Apple Pulls AI Image Generators That Advertised Nonconsensual Nudes

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Key Takeaways

  • Apple has removed multiple AI image generator apps that were marketed for making nonconsensual nudes.
  • The move was in response to an investigation of the seemingly innocent apps.
  • This comes ahead of an expected generative AI push at WWDC 2024.

Apple has pulled three AI image generation apps from the App Store after an investigation found that their developers were advertising the ability to create nonconsensual nude pictures.

The original 404 Media report found through Meta’s Ad Library that the apps were marketing the ability elsewhere. Apple removed the apps after journalist Emanuel Maiberg shared the App Store links and associated ads.

Meta deleted the ads when alerted to their presence. Two additional ads were for strictly web-based AI generators.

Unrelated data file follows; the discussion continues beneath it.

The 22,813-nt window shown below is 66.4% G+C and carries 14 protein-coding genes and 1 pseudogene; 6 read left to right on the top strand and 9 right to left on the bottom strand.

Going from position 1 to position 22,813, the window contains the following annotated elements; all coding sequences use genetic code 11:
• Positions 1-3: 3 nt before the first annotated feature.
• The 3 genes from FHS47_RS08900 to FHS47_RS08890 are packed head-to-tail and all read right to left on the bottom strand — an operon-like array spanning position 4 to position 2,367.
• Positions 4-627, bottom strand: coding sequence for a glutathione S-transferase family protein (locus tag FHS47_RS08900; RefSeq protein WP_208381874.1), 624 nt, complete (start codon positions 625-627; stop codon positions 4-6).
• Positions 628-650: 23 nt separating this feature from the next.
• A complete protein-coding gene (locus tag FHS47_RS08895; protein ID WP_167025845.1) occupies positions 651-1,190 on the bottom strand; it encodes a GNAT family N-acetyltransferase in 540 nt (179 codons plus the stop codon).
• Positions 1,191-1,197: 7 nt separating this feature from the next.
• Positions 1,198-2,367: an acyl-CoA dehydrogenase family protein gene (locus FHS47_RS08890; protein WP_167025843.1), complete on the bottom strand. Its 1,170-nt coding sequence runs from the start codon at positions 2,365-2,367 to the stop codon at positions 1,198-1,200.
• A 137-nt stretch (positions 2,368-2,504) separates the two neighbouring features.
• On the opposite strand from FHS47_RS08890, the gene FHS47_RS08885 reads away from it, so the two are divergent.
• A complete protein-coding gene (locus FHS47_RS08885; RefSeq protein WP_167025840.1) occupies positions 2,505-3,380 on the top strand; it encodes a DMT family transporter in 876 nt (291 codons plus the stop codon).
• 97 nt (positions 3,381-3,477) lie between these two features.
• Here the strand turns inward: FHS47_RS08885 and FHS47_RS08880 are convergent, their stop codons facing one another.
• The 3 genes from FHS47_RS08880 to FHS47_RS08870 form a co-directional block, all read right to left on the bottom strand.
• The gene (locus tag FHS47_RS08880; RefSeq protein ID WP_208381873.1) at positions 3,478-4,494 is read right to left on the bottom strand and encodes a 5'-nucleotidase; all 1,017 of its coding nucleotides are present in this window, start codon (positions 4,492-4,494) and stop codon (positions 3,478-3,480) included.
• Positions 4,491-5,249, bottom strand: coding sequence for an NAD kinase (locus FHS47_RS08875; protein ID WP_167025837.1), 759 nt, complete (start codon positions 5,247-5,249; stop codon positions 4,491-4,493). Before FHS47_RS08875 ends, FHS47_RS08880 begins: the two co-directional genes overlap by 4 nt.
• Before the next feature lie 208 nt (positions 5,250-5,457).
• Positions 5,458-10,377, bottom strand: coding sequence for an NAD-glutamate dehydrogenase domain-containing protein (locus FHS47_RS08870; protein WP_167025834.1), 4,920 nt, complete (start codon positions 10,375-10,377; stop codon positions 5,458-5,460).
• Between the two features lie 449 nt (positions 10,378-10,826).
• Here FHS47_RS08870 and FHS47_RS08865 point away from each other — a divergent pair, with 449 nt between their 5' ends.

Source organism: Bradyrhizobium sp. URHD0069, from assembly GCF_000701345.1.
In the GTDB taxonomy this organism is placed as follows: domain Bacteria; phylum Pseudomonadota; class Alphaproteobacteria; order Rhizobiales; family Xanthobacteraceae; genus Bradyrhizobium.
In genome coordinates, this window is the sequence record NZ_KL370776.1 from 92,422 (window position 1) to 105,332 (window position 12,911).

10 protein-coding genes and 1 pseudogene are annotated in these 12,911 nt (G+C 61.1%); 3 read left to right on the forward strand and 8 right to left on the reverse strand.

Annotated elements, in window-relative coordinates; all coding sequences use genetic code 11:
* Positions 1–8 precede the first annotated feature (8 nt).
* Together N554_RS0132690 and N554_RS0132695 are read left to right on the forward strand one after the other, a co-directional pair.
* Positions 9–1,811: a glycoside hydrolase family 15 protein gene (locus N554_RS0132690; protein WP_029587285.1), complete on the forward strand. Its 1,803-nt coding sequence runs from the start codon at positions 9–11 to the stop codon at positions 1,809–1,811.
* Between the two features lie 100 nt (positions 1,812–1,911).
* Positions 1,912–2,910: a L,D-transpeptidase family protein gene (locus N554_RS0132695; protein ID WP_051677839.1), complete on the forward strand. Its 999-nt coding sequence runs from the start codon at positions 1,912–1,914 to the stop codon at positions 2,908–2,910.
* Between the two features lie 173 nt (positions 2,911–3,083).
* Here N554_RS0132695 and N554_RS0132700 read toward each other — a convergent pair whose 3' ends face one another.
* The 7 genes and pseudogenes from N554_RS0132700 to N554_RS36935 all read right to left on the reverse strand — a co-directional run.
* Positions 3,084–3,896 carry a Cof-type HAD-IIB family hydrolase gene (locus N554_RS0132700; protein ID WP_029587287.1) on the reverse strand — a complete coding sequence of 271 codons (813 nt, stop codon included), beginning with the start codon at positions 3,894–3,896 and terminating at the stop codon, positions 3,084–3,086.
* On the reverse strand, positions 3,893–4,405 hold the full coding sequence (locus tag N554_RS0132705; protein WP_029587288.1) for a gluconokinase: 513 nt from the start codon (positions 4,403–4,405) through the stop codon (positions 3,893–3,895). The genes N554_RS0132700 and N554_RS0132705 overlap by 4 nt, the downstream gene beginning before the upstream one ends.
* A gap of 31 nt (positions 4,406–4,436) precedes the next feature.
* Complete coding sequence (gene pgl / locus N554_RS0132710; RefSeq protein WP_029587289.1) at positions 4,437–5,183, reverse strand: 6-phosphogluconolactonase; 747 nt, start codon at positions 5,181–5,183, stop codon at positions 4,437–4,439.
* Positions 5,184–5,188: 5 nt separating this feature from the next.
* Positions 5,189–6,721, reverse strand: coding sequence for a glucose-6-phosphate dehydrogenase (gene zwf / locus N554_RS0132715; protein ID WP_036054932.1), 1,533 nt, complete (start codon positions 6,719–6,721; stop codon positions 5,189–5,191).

The takedown signals a more aggressive response from Apple, as well as Google, to “deepfake” apps (which often superimpose a person’s face on another body) and other nonconsensual AI image creators. When apps like these were discovered in 2022, Apple and Google would only require that developers pull the ads, not the apps.

Deepfakes have been around for several years. However, they and other AI image tools have become growing problems as the technology becomes more accessible and sophisticated. The systems are in frequent use for porn, and students have been arrested for using “undress” apps that can make anyone appear naked.

There are strong incentives for Apple to crackdown on misuse of AI image generators. The iPhone maker is expected to launch a major AI push at WWDC 2024, with generative features and other technologies coming to multiple operating systems. The company is under pressure to show that it supports ethical uses of AI, particularly when generator makers have been accused of allowing offensive images or using copyrighted material for training.

Apple recently struck a deal with Shutterstock to use the stock photo supplier’s library for AI training. The effort ensured that image creators permitted use of their work, and that the source material would be safe to use.